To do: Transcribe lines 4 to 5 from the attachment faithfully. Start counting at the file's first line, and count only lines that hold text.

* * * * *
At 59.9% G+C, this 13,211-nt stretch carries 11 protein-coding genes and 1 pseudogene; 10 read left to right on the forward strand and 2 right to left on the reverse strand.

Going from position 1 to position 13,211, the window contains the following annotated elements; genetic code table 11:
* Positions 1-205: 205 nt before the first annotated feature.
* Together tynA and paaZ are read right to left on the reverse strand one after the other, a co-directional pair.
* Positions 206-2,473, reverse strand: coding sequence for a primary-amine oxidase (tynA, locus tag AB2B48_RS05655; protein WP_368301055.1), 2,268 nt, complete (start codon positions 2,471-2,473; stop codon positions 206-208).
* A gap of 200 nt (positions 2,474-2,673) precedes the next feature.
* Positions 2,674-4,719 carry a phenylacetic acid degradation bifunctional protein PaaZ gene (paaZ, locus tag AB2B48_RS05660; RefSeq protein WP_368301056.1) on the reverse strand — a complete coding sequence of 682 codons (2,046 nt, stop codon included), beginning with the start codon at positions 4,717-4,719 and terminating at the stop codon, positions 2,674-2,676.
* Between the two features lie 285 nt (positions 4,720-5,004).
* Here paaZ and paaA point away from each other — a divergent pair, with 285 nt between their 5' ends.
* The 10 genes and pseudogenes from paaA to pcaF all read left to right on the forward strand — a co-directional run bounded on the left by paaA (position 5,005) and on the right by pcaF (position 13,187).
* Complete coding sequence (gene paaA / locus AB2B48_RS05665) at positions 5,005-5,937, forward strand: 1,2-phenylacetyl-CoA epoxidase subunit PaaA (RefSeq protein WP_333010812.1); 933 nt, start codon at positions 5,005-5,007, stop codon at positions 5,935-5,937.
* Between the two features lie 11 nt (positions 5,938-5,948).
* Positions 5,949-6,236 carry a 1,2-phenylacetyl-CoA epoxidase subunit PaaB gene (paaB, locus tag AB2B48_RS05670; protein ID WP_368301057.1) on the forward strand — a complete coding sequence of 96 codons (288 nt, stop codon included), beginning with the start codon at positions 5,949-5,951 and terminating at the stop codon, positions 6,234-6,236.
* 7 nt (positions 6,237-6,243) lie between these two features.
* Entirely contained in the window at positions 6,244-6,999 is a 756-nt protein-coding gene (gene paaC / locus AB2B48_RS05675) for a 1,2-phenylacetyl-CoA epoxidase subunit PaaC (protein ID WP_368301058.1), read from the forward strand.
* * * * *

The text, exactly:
* Together tynA and paaZ are read right to left on the reverse strand one after the other, a co-directional pair.
* Positions 206-2,473, reverse strand: coding sequence for a primary-amine oxidase (tynA, locus tag AB2B48_RS05655; protein WP_368301055.1), 2,268 nt, complete (start codon positions 2,471-2,473; stop codon positions 206-208).